Robert Wm. Gomez's

March 2012

Karoshi by Salaryman (9/10)


Another collection of analog synth laden songs from the members of Poster Children. This one feels a bit more focused and less sloppy than their debut EP. Still, these are loose, live feeling songs and not sequenced laptop tracks. I had always hoped that Poster Children would have incorporated more of this experimentation in their records too, but, alas, that never really happened. The CD includes a bunch of obsolete CD-ROM multimedia that crashes in a modern OS.

The Rutles by Rutles, The (10/10)


The Rutles make you realize just how unique, yet weirdly predicatable the Beatles were. Although intended as a joke, the lyrics are not too far off the mark of actual Beatles songs. In fact, I may actually prefer most of these songs simply because they have a sense of humor about them. Stuff like, "Although I may not be a man of words, yeah, yeah" is just great. This CD makes me want to be a hair dresser, or two. I'd like to be two hair dressers.

Don't Look Now (4/10)

Don't Look Now is known mostly for Donald Sutherland's naked gyrations. I was more impressed with his hobbity mop of hair. I thought the movie was overly long and boring. It's supposed to be horror movie, but you would know that if left before the last four minutes. For the most part it is mostly just people walking around Venice and being dull.

Dead Space 2 on PC (7/10)

Dead Space 2 - Floater

I liked the original Dead Space well enough. The sequel is just more of the same endless dark hallways, jump scares, limb shooting and occasional weightless environment. This makes for some mindless fun, but, like the first game I was just yearning for a little variety.

The Art of the Theremin by Clara Rockmore (9/10)


This CD came as part of my Theremin kit I ordered from Big Briar back in the 90s. Just holding a single note is hard enough on a theremin, Clara Rockmore manages to control the intrument like a violin. These are all classical pieces performed with only a piano as accompanyment. The overall feeling of the music is somber and not at all like the sci-fi buzzing you normally hear from theremin playing.

How We Decide by Jonah Lehrer (7/10)

I am not usually a non-fiction reader outside of the occasional political tome, but I bought this after it was recommended by Virginia Postrel on her Twitter feed (and it was a 99¢ deal of the day on Amazon). To demonstrate how the brain's chemical processes effect decision making, the author uses various real world examples like a quarterback picking a receiver, a pilot crash landing a plane and a world champion poker player. The anecdotes themselves are very interesting and on top of those there are quite a few examples of weird psychological studies.

Warm in your Coat by Romeo Void (7/10)


Like many one-hit-wonders, that one hit (in this instance "Never Say Never") sounds completely different than the rest of the band's songs. On most of the other tracks the screeching, insane saxophone is replaced with a more standard 80s smooth jazz sound—the kind of thing you would hear on a failed late night talk show's theme song. I wonder if Romeo Void ever played on the Pat Sajak show? Anyhow, this isn't to say the rest of CD is bad. It's just less punk-y.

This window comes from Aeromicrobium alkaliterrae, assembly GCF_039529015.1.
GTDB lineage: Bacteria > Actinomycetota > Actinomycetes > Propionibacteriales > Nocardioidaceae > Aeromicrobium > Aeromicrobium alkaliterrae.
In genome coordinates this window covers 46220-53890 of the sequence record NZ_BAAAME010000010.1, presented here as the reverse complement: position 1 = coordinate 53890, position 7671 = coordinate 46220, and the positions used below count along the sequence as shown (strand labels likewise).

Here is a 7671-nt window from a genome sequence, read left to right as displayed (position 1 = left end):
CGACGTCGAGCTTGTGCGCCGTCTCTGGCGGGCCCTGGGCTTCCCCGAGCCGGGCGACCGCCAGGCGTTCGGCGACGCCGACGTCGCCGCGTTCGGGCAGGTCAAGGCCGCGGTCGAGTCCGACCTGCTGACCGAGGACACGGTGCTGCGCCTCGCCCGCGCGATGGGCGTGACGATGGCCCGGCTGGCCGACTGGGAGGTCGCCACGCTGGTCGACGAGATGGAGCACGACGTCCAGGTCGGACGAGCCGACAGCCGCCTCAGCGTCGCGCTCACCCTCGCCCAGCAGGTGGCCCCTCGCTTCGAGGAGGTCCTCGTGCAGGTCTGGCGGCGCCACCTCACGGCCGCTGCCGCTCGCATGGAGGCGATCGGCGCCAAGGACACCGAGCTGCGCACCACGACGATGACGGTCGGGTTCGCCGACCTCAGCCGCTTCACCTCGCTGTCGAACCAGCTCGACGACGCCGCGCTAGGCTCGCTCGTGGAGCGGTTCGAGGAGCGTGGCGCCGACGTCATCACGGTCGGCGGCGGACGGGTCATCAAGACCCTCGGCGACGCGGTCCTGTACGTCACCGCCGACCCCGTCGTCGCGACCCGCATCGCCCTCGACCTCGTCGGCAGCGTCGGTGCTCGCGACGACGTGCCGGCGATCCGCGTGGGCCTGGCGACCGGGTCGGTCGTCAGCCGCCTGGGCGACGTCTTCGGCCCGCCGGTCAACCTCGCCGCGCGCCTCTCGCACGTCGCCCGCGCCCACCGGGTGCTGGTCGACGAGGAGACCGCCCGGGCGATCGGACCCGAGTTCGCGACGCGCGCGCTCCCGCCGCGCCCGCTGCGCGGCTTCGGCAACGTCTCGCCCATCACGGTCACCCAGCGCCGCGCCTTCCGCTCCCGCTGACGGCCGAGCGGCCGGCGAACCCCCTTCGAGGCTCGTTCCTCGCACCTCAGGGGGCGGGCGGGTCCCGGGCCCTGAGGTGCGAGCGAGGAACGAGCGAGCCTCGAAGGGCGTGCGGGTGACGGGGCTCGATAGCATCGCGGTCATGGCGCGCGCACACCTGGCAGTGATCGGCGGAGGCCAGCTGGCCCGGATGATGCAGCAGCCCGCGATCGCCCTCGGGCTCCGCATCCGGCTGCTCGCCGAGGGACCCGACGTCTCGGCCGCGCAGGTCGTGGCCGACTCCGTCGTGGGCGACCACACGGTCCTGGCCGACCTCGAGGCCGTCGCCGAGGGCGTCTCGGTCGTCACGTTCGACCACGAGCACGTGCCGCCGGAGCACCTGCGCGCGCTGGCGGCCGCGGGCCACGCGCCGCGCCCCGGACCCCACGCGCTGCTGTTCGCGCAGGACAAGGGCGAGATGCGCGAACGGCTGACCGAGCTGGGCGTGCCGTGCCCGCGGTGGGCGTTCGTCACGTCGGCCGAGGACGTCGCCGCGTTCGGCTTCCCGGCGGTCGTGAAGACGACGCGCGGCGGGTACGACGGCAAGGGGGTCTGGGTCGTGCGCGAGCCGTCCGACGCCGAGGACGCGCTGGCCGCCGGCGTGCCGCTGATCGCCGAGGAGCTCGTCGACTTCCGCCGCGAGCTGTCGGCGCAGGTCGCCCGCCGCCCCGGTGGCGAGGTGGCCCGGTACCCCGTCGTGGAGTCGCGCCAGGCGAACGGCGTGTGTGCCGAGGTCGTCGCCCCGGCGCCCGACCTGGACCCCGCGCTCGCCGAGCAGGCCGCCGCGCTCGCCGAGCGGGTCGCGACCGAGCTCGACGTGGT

Equal Rites by Terry Pratchett (9/10)

The third Discworld novel starts a completely new storyline with no crossover with the first two books. I actually liked this better than the other books because it hit on the sort of underdog themes that I always tend to find appealing: a young girl is trying to become the first female admitted into the school of wizardry. As with the other books in the series, this one is filled with vivid, interesting characters and silly anachronisms aplenty.

Metroid Other M on Nintendo Wii (6/10)

Metroid Other M Cover

I guess the best way to describe Other M would be "disappointing." Judging from  screenshots of the game you would assume that this was simply a return to the 2-D side-scrolling roots of the franchise. That would have been a good thing. Instead, this is a weird third-person/first-person hybrid game that has you constantly flipping the Wiimote around to change views. This is not quite as awful as it sounds, but the game would be much better if they had just chosen to go one way or the other. As it stands, the 2-D sections of the game, which could have emphasized platforming and twitch skills, are dumbed down to "press right and hit fire... the auto-aim will do the rest." The 3-D parts are equally disappointing. Unlike the Prime series, exploration and investigation don't really play a role here. The first-person perspective is mostly used to charge up your super-missiles and lock on to targets.

The Number of Magic by Richard H. Kirk (10/10)


This record fits nicely along side Virtual State. This is atmospheric electronica that the laptop kids probably have a specialized sub-sub-genre term they would use to describe it. To me it's just a continuation in the evolution of Cabaret Voltaire with lots of eerie found sounds and the occasional world music sample.